Federal and state business assistance programs can provide low-interest loans, grants and tax relief if certain conditions are met. The Consolidated Appropriations Act, signed into law on December 27, 2020, extended deadline and applicability dates of several federal assistance programs, including the Paycheck Protection Program. These programs will be updated in the coming weeks as additional federal guidance is released. For Maryland county-specific grant programs, please see Maryland’s COVID-19 business support website.
Provides quick turnaround loans to overcome an immediate loss of revenue for businesses that have an established business relationship with a Small Business Administration (SBA) lender.
Loans with quick application times of up to $25,000. Provides cash flow for businesses waiting on a decision and disbursement of an Economic Injury Disaster Loan (EIDL).
Loan will be repaid with proceeds from the EIDL.
Must be a small business operating for profit.
Must have been an operating business as of March 13, 2020 and be adversely impacted by COVID-19.
Must also have an established banking relationship with an SBA Express Lender.
Must apply through March 13, 2021.
Contact your local Small Business Development Center or SBA Express Loan Lender for more information on how to apply.
Required documentation will include an IRS tax transcript, documentation providing an existing financial relationship between the business and the lender and a borrower information form.
Encourages employers who are not able to provide services due to COVID-19 to keep employees on their payroll by providing payroll tax credits per employee.
NOTE: The Consolidated Appropriations Act, signed into law on December 27, 2020, extends the tax credits through July 1, 2021, and increases the amount of the credit.
The tax credit covers 70% of the qualified wages each employee is paid. The maximum amount of wages taken into account is $10,000, so employers will receive a maximum of $14,000 per employee.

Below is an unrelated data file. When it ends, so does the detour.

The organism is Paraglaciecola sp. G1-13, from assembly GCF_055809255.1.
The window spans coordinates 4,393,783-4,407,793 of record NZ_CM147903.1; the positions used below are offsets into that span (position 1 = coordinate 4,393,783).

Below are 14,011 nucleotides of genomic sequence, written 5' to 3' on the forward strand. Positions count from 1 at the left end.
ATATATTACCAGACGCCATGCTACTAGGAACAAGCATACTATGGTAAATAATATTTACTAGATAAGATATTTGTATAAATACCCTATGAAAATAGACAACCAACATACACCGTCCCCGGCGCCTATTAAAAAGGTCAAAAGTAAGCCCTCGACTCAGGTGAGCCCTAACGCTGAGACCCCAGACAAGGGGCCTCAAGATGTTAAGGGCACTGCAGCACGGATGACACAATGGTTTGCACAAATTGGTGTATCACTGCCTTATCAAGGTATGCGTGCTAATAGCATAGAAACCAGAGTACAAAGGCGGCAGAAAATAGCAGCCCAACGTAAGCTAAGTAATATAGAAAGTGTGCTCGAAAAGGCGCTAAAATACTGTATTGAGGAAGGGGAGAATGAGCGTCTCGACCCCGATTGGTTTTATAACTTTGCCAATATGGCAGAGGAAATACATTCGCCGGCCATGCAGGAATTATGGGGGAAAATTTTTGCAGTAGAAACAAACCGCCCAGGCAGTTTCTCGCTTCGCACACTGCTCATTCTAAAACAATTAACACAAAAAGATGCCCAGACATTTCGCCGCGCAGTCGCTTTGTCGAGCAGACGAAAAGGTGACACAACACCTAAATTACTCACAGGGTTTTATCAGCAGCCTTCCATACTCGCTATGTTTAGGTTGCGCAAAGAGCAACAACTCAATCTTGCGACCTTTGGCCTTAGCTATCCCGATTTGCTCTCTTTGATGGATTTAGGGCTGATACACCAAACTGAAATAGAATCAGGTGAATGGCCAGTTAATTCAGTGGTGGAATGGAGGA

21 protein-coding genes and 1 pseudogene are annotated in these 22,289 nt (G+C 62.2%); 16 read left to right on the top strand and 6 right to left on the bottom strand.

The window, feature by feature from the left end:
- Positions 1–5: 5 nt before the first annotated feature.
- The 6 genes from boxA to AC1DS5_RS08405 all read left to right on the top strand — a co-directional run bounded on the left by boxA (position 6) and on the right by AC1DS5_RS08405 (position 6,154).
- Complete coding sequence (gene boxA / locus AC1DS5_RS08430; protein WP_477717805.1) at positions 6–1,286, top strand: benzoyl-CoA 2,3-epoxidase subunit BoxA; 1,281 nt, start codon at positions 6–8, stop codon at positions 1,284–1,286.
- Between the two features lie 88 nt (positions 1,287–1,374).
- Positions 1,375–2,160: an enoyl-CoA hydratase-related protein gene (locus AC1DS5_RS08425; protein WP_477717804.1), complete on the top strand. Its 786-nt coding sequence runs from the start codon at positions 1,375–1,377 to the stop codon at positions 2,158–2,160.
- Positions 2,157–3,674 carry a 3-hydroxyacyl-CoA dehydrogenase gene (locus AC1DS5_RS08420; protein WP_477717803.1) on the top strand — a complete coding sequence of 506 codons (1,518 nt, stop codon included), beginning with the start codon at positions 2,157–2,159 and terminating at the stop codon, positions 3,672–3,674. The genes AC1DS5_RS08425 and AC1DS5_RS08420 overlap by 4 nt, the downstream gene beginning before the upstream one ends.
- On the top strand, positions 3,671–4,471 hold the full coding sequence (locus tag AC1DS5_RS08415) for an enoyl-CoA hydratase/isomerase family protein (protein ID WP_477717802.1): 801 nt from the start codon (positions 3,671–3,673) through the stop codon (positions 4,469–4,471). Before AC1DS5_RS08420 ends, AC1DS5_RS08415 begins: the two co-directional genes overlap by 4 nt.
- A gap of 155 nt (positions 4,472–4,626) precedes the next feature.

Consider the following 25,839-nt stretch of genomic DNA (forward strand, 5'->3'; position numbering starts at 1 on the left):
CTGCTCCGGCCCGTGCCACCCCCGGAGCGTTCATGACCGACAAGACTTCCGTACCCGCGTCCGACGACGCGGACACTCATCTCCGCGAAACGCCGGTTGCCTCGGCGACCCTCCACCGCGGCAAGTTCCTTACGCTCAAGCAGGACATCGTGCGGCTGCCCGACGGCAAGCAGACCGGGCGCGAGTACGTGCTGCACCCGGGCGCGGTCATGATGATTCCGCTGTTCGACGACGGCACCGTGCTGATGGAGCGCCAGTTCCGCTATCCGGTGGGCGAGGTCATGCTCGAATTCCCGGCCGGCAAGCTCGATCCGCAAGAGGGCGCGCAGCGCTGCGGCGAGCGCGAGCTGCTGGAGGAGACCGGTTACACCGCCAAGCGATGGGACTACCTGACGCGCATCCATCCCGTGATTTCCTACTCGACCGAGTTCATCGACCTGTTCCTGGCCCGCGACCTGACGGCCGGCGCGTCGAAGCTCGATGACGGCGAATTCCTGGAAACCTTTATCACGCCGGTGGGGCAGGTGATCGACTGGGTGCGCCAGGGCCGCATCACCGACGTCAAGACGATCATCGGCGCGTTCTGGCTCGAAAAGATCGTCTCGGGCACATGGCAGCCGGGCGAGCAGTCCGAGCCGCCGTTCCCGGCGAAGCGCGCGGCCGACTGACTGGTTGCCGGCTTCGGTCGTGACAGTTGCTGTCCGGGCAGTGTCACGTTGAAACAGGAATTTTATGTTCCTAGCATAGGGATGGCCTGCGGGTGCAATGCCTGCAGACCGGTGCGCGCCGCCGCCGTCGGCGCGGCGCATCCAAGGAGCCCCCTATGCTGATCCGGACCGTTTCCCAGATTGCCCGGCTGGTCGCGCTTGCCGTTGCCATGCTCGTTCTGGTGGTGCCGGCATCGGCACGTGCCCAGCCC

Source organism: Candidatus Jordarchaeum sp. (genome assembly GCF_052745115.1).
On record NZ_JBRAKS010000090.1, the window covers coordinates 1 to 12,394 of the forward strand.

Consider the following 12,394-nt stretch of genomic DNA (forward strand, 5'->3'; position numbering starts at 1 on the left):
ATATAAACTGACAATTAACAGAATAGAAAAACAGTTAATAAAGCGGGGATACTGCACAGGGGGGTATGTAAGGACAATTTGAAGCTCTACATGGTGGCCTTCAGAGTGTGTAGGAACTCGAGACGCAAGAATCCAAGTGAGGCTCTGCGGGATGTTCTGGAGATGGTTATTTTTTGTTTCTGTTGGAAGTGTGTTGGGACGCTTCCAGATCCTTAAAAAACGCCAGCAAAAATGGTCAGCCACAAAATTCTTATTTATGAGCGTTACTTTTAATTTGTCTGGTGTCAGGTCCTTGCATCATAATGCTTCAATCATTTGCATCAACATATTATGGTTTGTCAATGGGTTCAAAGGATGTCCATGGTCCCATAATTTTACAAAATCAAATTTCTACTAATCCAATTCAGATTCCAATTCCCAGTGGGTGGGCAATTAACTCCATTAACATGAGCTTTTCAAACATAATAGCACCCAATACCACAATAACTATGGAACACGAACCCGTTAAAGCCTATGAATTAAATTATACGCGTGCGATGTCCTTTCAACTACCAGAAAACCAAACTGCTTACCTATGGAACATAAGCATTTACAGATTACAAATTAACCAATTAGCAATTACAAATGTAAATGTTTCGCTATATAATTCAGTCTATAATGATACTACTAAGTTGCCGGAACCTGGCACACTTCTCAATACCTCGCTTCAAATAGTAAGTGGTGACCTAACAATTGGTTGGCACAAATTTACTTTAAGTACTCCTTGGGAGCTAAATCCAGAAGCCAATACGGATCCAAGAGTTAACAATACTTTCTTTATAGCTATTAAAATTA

Any business that either:
- Fully or partially suspends operations in 2020 due to COVID-19, or
- Experiences a significant decline in gross receipts during the calendar quarter (i.e., 50% less compared to same quarter in 2019).
Government employees are not eligible for this credit.
Self-employed individuals are not eligible for this credit for their self-employment earnings.
Businesses may take both the Employee Tax Credit and participate in the Paycheck Protection Program
Applies to wages paid between March 12, 2020 and July 1, 2021.
- Report total qualified leave wages for each quarter on the federal employment tax return, typically form 941.
- Employers may retain federal employment taxes to provide qualified leave wages to their employees. If the taxes set aside are not sufficient, request a credit advance by completing Form 7200.
- If requesting an advance, fax a completed Form 7200 to the IRS at 855-248-0552.
The CARES Act allows employers to delay and defer estimated quarterly tax payments and employer payroll taxes.
NOTE: The Consolidated Appropriations Act, signed into law on December 27, 2020, extends the tax credits through March 2021.
Not applicable if the employer has had indebtedness forgiven under the Paycheck Protection Program.
However, if the employer has received a Paycheck Protection Program loan, but it has not yet been forgiven, the employer may defer taxes until the lender issues a decision to forgive the loan.
Applies to wages between March 27, 2020 through March 2021.
Deferred payroll taxes are due in two installments: 50% by December 31, 2021, and 50% by December 31, 2022.
Issued by the Small Business Administration (SBA), provides forgivable loans for small businesses to keep workers on the payroll during the COVID-19 pandemic.